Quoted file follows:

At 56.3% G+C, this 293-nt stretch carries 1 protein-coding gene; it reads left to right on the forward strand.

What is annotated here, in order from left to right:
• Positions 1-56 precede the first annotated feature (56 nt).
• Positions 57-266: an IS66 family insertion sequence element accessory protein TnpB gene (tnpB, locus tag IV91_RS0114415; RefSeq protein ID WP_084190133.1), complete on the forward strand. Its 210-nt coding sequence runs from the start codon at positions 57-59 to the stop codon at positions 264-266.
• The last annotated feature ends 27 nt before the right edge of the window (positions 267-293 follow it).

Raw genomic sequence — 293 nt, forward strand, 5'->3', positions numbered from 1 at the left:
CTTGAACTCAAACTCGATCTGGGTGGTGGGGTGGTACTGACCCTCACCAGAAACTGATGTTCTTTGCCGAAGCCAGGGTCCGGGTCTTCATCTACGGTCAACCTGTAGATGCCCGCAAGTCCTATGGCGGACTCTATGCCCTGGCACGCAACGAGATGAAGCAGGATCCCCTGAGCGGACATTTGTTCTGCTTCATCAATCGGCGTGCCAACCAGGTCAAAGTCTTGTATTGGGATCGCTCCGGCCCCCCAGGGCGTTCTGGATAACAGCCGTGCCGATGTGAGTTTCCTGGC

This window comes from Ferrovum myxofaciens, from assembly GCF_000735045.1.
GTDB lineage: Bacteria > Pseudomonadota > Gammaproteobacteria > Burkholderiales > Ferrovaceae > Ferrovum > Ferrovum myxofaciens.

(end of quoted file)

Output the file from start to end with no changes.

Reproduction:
At 56.3% G+C, this 293-nt stretch carries 1 protein-coding gene; it reads left to right on the forward strand.

What is annotated here, in order from left to right:
• Positions 1-56 precede the first annotated feature (56 nt).
• Positions 57-266: an IS66 family insertion sequence element accessory protein TnpB gene (tnpB, locus tag IV91_RS0114415; RefSeq protein ID WP_084190133.1), complete on the forward strand. Its 210-nt coding sequence runs from the start codon at positions 57-59 to the stop codon at positions 264-266.
• The last annotated feature ends 27 nt before the right edge of the window (positions 267-293 follow it).

Raw genomic sequence — 293 nt, forward strand, 5'->3', positions numbered from 1 at the left:
CTTGAACTCAAACTCGATCTGGGTGGTGGGGTGGTACTGACCCTCACCAGAAACTGATGTTCTTTGCCGAAGCCAGGGTCCGGGTCTTCATCTACGGTCAACCTGTAGATGCCCGCAAGTCCTATGGCGGACTCTATGCCCTGGCACGCAACGAGATGAAGCAGGATCCCCTGAGCGGACATTTGTTCTGCTTCATCAATCGGCGTGCCAACCAGGTCAAAGTCTTGTATTGGGATCGCTCCGGCCCCCCAGGGCGTTCTGGATAACAGCCGTGCCGATGTGAGTTTCCTGGC

This window comes from Ferrovum myxofaciens, from assembly GCF_000735045.1.
GTDB lineage: Bacteria > Pseudomonadota > Gammaproteobacteria > Burkholderiales > Ferrovaceae > Ferrovum > Ferrovum myxofaciens.